To some people’s surprise, food allergies actually only cause a very small percentage of all allergic reactions in pets! Environmental factors such as pollen, molds and flea bites are the most common triggers for skin reactions. An animal can become allergic to any ingredient at any time in their life. An ingredient does not actually CAUSE the allergy; an inappropriate immune system response does. Most recently, studies have shown that the most common allergens include protein (primarily beef) at 60% , soy at 32%, dairy at 28%, corn at 25% and wheat and eggs both at 20%. The most common food allergens in dogs are beef, chicken, lamb, soy, dairy, wheat and egg. Whereas the most common food allergens in cats are fish, beef and dairy.
7. Questions About Gluten, Grains, Corn & Wheat
“Gluten free diets are good for people, so it must be better for my pet too?”
This is one of the most common questions we face in animal nutrition lately. But wait! What is “gluten” really?
Well, gluten is actually the protein component of any grain. Only about 2% of people have gluten intolerance. In dogs, gluten induced (Celiac) disease is less then 1% and in cats this is not even an issue. Of all the canine breeds out there, the Irish Setter is most likely to have gluten intolerance. Concerns are primarily with rye, wheat and barley, NOT corn. Gluten is actually a good plant protein source, as it provides structure to the food and has a high digestibility rate. Corn gluten is the protein in corn after the carbohydrate part is removed. It is less allergenic than the above ingredients.
“Someone told me that good pet food should be grain free?”
Grains provide carbohydrates, proteins and other nutrients which add to both the nutritional value and the food structure. When properly processed, grains provide much needed nutrients that are part of a nutritionally complete and balanced diet. Many grain substitutes have higher carbohydrate content then corn and there is no nutritional basis for a grain free diet. With all that in mind, foods with and without grains can be equally digestible and they are treated as any other carbohydrate source within the body, being 99% digestible which is better then meat.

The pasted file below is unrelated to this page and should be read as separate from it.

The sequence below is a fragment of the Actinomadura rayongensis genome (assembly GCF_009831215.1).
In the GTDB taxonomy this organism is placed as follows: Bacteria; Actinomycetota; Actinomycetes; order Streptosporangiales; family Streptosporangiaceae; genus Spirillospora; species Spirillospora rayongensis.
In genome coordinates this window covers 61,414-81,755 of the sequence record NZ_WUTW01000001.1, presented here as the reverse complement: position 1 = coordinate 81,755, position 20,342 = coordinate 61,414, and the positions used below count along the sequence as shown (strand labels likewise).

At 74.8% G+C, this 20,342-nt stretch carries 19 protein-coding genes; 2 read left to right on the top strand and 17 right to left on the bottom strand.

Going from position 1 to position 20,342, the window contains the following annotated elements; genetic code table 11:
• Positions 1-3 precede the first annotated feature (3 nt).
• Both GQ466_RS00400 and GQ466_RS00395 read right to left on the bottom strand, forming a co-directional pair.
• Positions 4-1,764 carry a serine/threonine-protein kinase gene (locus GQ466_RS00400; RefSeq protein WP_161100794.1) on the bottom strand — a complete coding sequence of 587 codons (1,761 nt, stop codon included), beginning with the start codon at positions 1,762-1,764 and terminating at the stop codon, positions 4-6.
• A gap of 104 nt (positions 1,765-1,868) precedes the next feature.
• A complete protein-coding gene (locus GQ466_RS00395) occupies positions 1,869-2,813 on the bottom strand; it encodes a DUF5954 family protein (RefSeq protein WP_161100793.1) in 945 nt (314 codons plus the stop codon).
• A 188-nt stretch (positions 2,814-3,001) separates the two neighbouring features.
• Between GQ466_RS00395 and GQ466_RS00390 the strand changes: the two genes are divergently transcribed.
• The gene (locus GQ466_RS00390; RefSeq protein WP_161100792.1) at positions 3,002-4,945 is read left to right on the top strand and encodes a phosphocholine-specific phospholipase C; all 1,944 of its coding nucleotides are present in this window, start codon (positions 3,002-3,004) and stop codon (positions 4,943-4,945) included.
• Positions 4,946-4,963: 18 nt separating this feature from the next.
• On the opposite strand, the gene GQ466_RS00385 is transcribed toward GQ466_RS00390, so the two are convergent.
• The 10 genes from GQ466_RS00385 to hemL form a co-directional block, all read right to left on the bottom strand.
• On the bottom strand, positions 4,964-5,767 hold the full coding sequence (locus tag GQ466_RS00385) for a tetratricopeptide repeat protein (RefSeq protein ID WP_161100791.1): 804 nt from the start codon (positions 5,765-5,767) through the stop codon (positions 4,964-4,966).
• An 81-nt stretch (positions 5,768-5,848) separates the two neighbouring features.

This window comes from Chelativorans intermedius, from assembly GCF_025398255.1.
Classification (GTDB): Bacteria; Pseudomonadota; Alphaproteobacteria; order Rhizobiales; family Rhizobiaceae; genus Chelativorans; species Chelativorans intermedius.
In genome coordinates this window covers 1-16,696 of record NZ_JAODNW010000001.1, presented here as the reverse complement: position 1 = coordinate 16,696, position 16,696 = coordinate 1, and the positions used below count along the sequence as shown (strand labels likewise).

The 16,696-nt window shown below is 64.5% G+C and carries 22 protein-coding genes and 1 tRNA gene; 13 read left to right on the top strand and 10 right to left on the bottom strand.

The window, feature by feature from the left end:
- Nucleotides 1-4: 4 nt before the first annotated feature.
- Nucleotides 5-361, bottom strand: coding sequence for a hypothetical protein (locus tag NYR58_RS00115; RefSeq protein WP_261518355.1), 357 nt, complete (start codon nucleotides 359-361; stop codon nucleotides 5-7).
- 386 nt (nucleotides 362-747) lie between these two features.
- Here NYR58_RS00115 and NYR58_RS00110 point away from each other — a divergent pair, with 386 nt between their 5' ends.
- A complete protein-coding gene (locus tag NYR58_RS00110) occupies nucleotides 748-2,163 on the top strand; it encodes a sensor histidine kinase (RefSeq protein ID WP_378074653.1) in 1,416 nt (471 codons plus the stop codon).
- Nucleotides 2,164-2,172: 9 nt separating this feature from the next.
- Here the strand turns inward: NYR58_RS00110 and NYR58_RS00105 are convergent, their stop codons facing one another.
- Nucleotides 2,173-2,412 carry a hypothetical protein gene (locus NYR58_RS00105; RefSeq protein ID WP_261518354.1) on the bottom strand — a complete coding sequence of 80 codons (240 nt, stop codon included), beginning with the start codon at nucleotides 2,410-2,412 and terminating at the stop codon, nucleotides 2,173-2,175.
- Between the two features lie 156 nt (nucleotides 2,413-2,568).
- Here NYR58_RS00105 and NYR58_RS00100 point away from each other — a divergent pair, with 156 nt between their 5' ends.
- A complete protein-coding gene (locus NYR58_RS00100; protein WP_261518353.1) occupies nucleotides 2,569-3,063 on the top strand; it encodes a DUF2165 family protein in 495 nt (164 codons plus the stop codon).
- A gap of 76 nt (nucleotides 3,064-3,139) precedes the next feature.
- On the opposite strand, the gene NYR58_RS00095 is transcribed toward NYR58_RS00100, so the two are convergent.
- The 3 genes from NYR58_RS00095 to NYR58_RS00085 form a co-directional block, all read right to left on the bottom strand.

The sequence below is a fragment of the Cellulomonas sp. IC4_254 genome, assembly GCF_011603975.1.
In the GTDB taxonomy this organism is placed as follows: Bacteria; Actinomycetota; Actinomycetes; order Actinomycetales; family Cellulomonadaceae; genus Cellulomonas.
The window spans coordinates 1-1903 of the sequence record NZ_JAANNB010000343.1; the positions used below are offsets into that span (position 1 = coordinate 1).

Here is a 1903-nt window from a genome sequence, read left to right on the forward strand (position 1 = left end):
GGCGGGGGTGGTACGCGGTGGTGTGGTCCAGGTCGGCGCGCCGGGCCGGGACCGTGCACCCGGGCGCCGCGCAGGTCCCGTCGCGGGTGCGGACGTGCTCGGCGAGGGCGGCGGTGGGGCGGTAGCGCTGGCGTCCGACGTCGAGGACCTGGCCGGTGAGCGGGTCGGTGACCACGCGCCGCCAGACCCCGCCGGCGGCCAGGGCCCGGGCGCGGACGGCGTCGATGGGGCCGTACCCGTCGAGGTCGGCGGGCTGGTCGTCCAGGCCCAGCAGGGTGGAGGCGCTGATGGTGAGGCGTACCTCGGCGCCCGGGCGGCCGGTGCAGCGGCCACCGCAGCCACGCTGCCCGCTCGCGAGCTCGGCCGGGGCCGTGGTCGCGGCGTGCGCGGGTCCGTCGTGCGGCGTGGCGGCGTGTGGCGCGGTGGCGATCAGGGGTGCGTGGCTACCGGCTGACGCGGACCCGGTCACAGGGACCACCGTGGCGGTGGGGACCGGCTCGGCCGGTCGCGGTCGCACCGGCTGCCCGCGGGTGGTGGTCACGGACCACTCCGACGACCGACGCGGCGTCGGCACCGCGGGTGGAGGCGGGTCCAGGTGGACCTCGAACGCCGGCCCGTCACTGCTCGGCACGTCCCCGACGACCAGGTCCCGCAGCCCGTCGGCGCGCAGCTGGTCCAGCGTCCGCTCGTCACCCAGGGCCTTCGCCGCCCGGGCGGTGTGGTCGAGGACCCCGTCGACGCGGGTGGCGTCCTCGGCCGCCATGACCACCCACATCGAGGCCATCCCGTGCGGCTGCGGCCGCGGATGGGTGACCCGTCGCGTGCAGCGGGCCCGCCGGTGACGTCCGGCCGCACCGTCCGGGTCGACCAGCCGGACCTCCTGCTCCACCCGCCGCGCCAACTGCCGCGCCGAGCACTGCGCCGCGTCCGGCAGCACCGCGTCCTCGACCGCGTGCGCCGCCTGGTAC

“Isn’t corn just a ‘filler’ that causes allergies?”
“Fillers” can be defined as ingredients with little to no nutritional value. Based on that definition, corn is by n means a filler. It provides a good source of carbohydrates, proteins and essential fatty acids such as; linoleic acid which has anti-inflammatory properties. It is also very important for eye health via supplying zeazanthin. It contains an abundant amount of antioxidants such as; vitamin E and beta-carotene. There are five grades of corn quality according to the USDA and some pet food companies use only grade one or two as their standard, which is human food quality. Whole corn and corn meal provide highly digestible carbs as an energy source and when corn is ground down and turned int corn gluten meal, it has 60-70% protein, making it a great source of essential amino acids. It also has about 2 times more antioxidants then one apple! As previously noted, a faulty immune system causes allergies, not the food.
“Wheat causes food allergies and my pet shouldn’t have it?”
As we have already learned, food allergies are quite rare in our pets. It is estimated that only about 10% of allergic skin conditions are caused by food. Allergies to wheat are even more uncommon. It is an excellent source of complex carbohydrates and protein for energy. Wheat in our pet’s diet actually preserves the other proteins for building and maintaining the animal’s muscles and tissues. The only way to truly prove a food allergy is through a veterinarian prescribed elimination diet trial. Arbitrarily avoiding one single ingredient will not prevent allergies from developing. Remember an allergy develops through an unnatural response of the immune system to a naturally occurring factor, not because of a certain ingredient.
One has to remember that it is the overall quality of the pet food that makes it a good choice for our pets. It is extremely rare for any of these to cause stomach problems or allergic reactions. Gluten, grains and corn come in many forms and are all used to create digestible and nutritious diets that will deliver all the essential nutrients dogs and cats require.
8. Nutrition Absorption